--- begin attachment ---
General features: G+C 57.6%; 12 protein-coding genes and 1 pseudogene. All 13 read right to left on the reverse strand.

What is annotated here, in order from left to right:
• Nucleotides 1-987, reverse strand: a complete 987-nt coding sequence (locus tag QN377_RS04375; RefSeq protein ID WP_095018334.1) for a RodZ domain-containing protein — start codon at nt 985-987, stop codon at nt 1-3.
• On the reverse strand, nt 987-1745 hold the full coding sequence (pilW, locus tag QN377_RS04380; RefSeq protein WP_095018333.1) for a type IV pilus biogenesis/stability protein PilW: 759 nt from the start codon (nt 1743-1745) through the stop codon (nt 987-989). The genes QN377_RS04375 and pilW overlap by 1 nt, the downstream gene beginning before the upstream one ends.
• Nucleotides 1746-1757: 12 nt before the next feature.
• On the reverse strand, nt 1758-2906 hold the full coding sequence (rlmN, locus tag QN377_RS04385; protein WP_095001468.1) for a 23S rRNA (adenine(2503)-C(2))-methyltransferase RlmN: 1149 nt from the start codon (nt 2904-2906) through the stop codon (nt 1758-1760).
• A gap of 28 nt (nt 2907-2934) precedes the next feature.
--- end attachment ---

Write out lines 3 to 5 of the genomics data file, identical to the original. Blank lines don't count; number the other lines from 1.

• Nucleotides 1-987, reverse strand: a complete 987-nt coding sequence (locus tag QN377_RS04375; RefSeq protein ID WP_095018334.1) for a RodZ domain-containing protein — start codon at nt 985-987, stop codon at nt 1-3.
• On the reverse strand, nt 987-1745 hold the full coding sequence (pilW, locus tag QN377_RS04380; RefSeq protein WP_095018333.1) for a type IV pilus biogenesis/stability protein PilW: 759 nt from the start codon (nt 1743-1745) through the stop codon (nt 987-989). The genes QN377_RS04375 and pilW overlap by 1 nt, the downstream gene beginning before the upstream one ends.
• Nucleotides 1746-1757: 12 nt before the next feature.